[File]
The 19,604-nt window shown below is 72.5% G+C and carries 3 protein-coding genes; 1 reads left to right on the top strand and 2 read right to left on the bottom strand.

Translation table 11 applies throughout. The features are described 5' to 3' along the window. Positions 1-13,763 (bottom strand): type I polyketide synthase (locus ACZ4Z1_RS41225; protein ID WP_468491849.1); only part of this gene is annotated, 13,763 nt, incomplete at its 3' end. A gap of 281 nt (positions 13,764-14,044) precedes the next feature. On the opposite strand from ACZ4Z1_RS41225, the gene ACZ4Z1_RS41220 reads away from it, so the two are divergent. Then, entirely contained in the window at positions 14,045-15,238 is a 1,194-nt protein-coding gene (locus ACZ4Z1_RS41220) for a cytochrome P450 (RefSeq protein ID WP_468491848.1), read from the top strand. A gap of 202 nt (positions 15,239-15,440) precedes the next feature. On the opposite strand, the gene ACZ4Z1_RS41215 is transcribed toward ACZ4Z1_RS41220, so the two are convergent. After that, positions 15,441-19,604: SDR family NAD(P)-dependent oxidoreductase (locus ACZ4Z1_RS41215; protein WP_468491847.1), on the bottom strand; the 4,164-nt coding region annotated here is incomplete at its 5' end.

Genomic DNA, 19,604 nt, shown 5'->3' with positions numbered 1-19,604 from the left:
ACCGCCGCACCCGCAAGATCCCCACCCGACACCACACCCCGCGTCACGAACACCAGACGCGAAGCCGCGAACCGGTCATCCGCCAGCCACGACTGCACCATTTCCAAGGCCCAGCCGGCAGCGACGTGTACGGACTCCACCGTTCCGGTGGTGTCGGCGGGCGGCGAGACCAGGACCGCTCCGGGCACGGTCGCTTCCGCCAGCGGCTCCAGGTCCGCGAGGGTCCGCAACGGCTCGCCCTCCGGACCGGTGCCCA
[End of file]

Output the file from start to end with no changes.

The 19,604-nt window shown below is 72.5% G+C and carries 3 protein-coding genes; 1 reads left to right on the top strand and 2 read right to left on the bottom strand.

Translation table 11 applies throughout. The features are described 5' to 3' along the window. Positions 1-13,763 (bottom strand): type I polyketide synthase (locus ACZ4Z1_RS41225; protein ID WP_468491849.1); only part of this gene is annotated, 13,763 nt, incomplete at its 3' end. A gap of 281 nt (positions 13,764-14,044) precedes the next feature. On the opposite strand from ACZ4Z1_RS41225, the gene ACZ4Z1_RS41220 reads away from it, so the two are divergent. Then, entirely contained in the window at positions 14,045-15,238 is a 1,194-nt protein-coding gene (locus ACZ4Z1_RS41220) for a cytochrome P450 (RefSeq protein ID WP_468491848.1), read from the top strand. A gap of 202 nt (positions 15,239-15,440) precedes the next feature. On the opposite strand, the gene ACZ4Z1_RS41215 is transcribed toward ACZ4Z1_RS41220, so the two are convergent. After that, positions 15,441-19,604: SDR family NAD(P)-dependent oxidoreductase (locus ACZ4Z1_RS41215; protein WP_468491847.1), on the bottom strand; the 4,164-nt coding region annotated here is incomplete at its 5' end.

Genomic DNA, 19,604 nt, shown 5'->3' with positions numbered 1-19,604 from the left:
ACCGCCGCACCCGCAAGATCCCCACCCGACACCACACCCCGCGTCACGAACACCAGACGCGAAGCCGCGAACCGGTCATCCGCCAGCCACGACTGCACCATTTCCAAGGCCCAGCCGGCAGCGACGTGTACGGACTCCACCGTTCCGGTGGTGTCGGCGGGCGGCGAGACCAGGACCGCTCCGGGCACGGTCGCTTCCGCCAGCGGCTCCAGGTCCGCGAGGGTCCGCAACGGCTCGCCCTCCGGACCGGTGCCCA